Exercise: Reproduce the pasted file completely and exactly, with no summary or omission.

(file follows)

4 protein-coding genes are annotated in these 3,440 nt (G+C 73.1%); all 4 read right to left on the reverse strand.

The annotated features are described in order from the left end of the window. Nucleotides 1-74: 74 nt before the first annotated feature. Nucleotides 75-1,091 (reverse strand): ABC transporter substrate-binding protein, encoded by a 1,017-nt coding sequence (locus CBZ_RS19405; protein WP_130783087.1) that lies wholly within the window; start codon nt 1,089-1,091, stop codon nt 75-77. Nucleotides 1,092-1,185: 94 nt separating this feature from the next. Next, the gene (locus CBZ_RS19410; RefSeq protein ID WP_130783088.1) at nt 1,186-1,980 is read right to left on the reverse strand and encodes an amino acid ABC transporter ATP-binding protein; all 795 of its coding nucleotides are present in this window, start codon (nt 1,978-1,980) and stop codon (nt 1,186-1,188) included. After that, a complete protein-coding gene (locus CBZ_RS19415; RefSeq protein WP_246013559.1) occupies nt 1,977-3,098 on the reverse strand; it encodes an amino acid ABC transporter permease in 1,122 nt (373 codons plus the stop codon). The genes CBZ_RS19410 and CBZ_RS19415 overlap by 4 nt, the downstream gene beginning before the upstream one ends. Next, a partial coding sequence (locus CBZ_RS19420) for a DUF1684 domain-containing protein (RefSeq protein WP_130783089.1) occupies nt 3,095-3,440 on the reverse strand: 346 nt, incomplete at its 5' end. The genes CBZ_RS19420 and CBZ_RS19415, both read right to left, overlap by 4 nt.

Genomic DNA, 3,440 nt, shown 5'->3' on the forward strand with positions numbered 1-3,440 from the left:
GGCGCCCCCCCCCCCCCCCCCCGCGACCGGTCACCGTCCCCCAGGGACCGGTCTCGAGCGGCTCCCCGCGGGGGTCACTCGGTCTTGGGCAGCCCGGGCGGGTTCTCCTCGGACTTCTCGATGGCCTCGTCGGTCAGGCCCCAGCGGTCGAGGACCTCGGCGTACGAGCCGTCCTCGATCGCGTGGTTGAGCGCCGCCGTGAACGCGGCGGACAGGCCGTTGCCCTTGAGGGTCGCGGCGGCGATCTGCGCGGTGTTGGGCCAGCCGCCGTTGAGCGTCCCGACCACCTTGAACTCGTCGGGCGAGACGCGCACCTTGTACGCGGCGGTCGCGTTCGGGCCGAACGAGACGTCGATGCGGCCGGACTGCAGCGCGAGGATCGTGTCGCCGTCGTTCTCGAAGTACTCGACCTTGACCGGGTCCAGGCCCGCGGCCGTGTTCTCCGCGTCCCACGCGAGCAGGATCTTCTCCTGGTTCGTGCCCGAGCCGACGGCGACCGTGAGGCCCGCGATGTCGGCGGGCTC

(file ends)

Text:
4 protein-coding genes are annotated in these 3,440 nt (G+C 73.1%); all 4 read right to left on the reverse strand.

The annotated features are described in order from the left end of the window. Nucleotides 1-74: 74 nt before the first annotated feature. Nucleotides 75-1,091 (reverse strand): ABC transporter substrate-binding protein, encoded by a 1,017-nt coding sequence (locus CBZ_RS19405; protein WP_130783087.1) that lies wholly within the window; start codon nt 1,089-1,091, stop codon nt 75-77. Nucleotides 1,092-1,185: 94 nt separating this feature from the next. Next, the gene (locus CBZ_RS19410; RefSeq protein ID WP_130783088.1) at nt 1,186-1,980 is read right to left on the reverse strand and encodes an amino acid ABC transporter ATP-binding protein; all 795 of its coding nucleotides are present in this window, start codon (nt 1,978-1,980) and stop codon (nt 1,186-1,188) included. After that, a complete protein-coding gene (locus CBZ_RS19415; RefSeq protein WP_246013559.1) occupies nt 1,977-3,098 on the reverse strand; it encodes an amino acid ABC transporter permease in 1,122 nt (373 codons plus the stop codon). The genes CBZ_RS19410 and CBZ_RS19415 overlap by 4 nt, the downstream gene beginning before the upstream one ends. Next, a partial coding sequence (locus CBZ_RS19420) for a DUF1684 domain-containing protein (RefSeq protein WP_130783089.1) occupies nt 3,095-3,440 on the reverse strand: 346 nt, incomplete at its 5' end. The genes CBZ_RS19420 and CBZ_RS19415, both read right to left, overlap by 4 nt.

Genomic DNA, 3,440 nt, shown 5'->3' on the forward strand with positions numbered 1-3,440 from the left:
GGCGCCCCCCCCCCCCCCCCCCGCGACCGGTCACCGTCCCCCAGGGACCGGTCTCGAGCGGCTCCCCGCGGGGGTCACTCGGTCTTGGGCAGCCCGGGCGGGTTCTCCTCGGACTTCTCGATGGCCTCGTCGGTCAGGCCCCAGCGGTCGAGGACCTCGGCGTACGAGCCGTCCTCGATCGCGTGGTTGAGCGCCGCCGTGAACGCGGCGGACAGGCCGTTGCCCTTGAGGGTCGCGGCGGCGATCTGCGCGGTGTTGGGCCAGCCGCCGTTGAGCGTCCCGACCACCTTGAACTCGTCGGGCGAGACGCGCACCTTGTACGCGGCGGTCGCGTTCGGGCCGAACGAGACGTCGATGCGGCCGGACTGCAGCGCGAGGATCGTGTCGCCGTCGTTCTCGAAGTACTCGACCTTGACCGGGTCCAGGCCCGCGGCCGTGTTCTCCGCGTCCCACGCGAGCAGGATCTTCTCCTGGTTCGTGCCCGAGCCGACGGCGACCGTGAGGCCCGCGATGTCGGCGGGCTC